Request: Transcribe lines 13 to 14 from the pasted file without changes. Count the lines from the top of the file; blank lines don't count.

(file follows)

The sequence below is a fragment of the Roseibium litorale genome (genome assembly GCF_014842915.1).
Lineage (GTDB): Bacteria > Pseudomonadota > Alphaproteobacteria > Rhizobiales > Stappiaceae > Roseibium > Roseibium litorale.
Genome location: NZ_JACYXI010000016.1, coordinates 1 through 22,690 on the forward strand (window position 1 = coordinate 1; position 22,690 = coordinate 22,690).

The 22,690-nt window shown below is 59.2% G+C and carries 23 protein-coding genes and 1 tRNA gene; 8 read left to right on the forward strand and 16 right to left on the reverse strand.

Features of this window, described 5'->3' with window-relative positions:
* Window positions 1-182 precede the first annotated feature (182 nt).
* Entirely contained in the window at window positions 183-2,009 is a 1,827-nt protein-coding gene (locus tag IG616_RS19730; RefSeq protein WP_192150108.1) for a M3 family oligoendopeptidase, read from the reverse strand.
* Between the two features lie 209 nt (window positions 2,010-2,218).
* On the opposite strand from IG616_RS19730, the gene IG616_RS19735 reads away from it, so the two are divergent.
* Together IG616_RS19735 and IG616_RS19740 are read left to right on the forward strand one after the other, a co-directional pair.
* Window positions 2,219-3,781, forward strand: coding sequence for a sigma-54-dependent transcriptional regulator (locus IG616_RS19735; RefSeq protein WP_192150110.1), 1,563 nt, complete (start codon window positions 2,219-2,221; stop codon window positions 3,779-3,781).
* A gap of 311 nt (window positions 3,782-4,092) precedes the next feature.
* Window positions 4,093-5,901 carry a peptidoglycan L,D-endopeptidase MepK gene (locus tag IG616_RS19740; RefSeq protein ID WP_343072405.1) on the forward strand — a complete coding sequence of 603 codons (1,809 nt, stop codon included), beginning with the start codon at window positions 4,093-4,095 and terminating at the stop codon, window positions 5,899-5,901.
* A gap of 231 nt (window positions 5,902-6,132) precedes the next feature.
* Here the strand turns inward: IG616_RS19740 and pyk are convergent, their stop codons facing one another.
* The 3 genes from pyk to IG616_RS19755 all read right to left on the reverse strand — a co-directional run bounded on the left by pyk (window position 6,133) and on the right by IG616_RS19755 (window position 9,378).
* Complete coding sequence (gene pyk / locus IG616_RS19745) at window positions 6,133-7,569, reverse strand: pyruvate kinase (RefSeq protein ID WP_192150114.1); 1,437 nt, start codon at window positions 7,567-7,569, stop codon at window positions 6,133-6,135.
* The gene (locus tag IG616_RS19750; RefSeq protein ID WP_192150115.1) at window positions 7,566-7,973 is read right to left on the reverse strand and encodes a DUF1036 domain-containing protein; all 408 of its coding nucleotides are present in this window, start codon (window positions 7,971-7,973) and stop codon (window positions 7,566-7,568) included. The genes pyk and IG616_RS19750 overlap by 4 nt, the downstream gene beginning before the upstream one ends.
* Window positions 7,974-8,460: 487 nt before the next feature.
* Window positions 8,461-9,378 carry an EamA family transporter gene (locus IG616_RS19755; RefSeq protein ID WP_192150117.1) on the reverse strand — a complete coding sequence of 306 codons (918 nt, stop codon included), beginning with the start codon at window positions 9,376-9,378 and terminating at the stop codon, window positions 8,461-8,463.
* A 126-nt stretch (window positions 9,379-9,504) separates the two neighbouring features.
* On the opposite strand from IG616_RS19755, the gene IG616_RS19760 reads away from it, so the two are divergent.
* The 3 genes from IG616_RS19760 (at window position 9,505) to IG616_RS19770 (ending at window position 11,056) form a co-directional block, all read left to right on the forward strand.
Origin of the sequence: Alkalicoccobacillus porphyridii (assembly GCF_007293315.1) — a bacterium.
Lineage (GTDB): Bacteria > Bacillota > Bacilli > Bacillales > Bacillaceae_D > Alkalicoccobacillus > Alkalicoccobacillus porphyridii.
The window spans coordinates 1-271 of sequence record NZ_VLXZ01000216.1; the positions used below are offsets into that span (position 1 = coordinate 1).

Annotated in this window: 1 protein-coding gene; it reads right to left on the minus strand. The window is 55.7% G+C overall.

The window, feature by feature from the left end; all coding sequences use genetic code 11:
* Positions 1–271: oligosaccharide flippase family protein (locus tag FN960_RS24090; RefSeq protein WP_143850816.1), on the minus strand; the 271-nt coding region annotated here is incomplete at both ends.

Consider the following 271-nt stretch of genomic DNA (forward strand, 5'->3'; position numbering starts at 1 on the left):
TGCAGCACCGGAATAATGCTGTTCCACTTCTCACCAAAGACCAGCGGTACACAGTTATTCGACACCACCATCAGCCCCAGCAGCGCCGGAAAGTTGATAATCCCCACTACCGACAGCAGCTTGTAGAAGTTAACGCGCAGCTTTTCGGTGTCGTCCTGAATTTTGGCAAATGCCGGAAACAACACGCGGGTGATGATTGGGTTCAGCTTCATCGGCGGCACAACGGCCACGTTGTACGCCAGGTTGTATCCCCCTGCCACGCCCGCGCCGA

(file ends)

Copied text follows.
* Window positions 4,093-5,901 carry a peptidoglycan L,D-endopeptidase MepK gene (locus tag IG616_RS19740; RefSeq protein ID WP_343072405.1) on the forward strand — a complete coding sequence of 603 codons (1,809 nt, stop codon included), beginning with the start codon at window positions 4,093-4,095 and terminating at the stop codon, window positions 5,899-5,901.
* A gap of 231 nt (window positions 5,902-6,132) precedes the next feature.